There was much consensus and a surprising lack of contention during a U.S. House of Representatives candidate forum put on by the Anchorage Chamber of Commerce Oct. 17.
Democrat candidate Steve Lindbeck, a former Anchorage newspaper journalist and recently the general manager of Alaska Public Media, did not pursue threads critical of longtime incumbent Republican Rep. Don Young that his campaign has highlighted in TV spots and news releases.
Lindbeck’s campaign has continuously condemned Young for taking campaign contributions from the marine services company Edison Chouest and not intervening in Alyeska Pipeline Service Co’s. business negotiations as Edison Chouest prepares to take over the oil tanker escort contract in Prince William Sound from Crowley Maritime Corp., which has provided the support service out of Valdez since 1990.
Rather, Lindbeck, Young and Libertarian candidate Jim McDermott, of Fairbanks, stayed on subject in what turned out to be more of an hour-long Q-and-A than a debate.
He respects the 43 years of service Young has put into being Alaska’s lone member in the House, Lindbeck said, but added that people across the state are telling him Alaska needs new leadership to face its new economic and climate challenges.
“Alaskans are worried about the economy; people are worried about their jobs; they’re worried about making rent, about educating their kids and we know we need to look ahead to the next 40 years to figure out how we can diversify our economy and move forward with the great entrepreneurial spirit of Alaskans,” Lindbeck said.
He noted that during an eight-year tenure under his guidance, Alaska Public Media went from $2 million in debt to holding $3 million in cash reserves.
“I know how to make things happen. I know how to work with people across the board to get things done and that’s the kind of leadership that I will bring to Congress,” Lindbeck said. “I pledge to work with anyone who wants to work with Alaska and get things done for our state.”
The state needs to prioritize “the traditional things that make things happen in Alaska,” such as education, Arctic research and infrastructure, broadband and resource development, he insisted.
Lindbeck called resource development “the birthright of statehood,” and said Alaska’s stewardship of its resources has been second to none.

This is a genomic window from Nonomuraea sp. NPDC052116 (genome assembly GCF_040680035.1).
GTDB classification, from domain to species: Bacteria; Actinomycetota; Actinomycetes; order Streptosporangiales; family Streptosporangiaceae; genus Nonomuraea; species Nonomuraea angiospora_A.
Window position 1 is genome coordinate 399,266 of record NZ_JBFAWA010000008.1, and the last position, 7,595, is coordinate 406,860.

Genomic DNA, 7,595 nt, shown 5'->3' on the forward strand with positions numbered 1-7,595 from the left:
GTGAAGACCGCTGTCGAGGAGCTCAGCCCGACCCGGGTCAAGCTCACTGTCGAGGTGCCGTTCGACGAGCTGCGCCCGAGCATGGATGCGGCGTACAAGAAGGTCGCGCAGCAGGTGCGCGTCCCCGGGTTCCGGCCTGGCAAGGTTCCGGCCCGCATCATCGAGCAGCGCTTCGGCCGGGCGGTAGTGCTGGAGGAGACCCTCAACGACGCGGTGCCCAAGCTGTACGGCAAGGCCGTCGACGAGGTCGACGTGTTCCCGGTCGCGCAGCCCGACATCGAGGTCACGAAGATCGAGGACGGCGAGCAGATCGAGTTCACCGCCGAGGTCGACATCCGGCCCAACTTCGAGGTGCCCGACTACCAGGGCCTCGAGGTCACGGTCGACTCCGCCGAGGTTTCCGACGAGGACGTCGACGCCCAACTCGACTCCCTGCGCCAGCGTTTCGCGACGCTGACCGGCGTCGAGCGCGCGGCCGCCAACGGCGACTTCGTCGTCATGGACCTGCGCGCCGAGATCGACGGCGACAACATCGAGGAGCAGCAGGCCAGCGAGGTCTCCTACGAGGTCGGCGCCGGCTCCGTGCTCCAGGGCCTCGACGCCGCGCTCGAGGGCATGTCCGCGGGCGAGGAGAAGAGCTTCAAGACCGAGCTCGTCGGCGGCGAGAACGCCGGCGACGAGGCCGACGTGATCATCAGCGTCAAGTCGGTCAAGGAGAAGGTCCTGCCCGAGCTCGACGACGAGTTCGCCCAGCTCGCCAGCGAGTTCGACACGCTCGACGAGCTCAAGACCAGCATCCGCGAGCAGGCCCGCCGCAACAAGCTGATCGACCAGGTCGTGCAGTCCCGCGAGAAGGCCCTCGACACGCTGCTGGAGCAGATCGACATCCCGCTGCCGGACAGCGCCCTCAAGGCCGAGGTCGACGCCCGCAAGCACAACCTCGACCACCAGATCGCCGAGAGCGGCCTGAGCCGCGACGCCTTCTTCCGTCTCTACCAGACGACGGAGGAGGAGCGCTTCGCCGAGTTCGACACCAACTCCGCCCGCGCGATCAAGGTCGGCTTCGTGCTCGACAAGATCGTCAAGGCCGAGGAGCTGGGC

If elected, he would be a lonely Democrat on Capitol Hill when it comes to the issues of opening the Arctic National Wildlife Refuge and offshore Arctic areas to oil and gas production.
“I have always supported exploration in the coastal plain of the Arctic National Wildlife Refuge. It’s something we should’ve taken care of long ago,” Lindbeck said.
Young responded to a question about advancing North Slope oil and gas development by saying he’s done his part.
“ANWR — I passed it 12 times out of the House; 12 times I’ve done the job. Eleven times it never got out of the Senate. The one time it got out of the Senate the Democratic Party vetoed it. That’s what I’ve been able to do,” Young said.
At 83, Young characterized himself as “a little mature, but I don’t feel it,” repeatedly noting that major pieces of national legislation for Alaska, such as the authorization for the Trans-Alaska Pipeline System, have started in the House under his watch.
“I’ve had 79 bills signed into law and I’m proud of that because I’ve focused in on Alaska issues. An individual who says, ‘I’m going to do this, I’m going to do that’ is just full of it,” Young told the audience in typical blunt fashion. “My job is to hear what you have on your minds, listen to you and then focus and have a laser beam on that issue and see if we can solve it.”
Lindbeck pushed back against Young once, saying despite the accomplishments he touts, Republicans have held Congress for the majority of the last 20 years and Alaska still lacks access to its resources on federal lands; the country still needs new icebreakers and the Magnuson-Stevens Act that manages federal fisheries is long overdue for an update.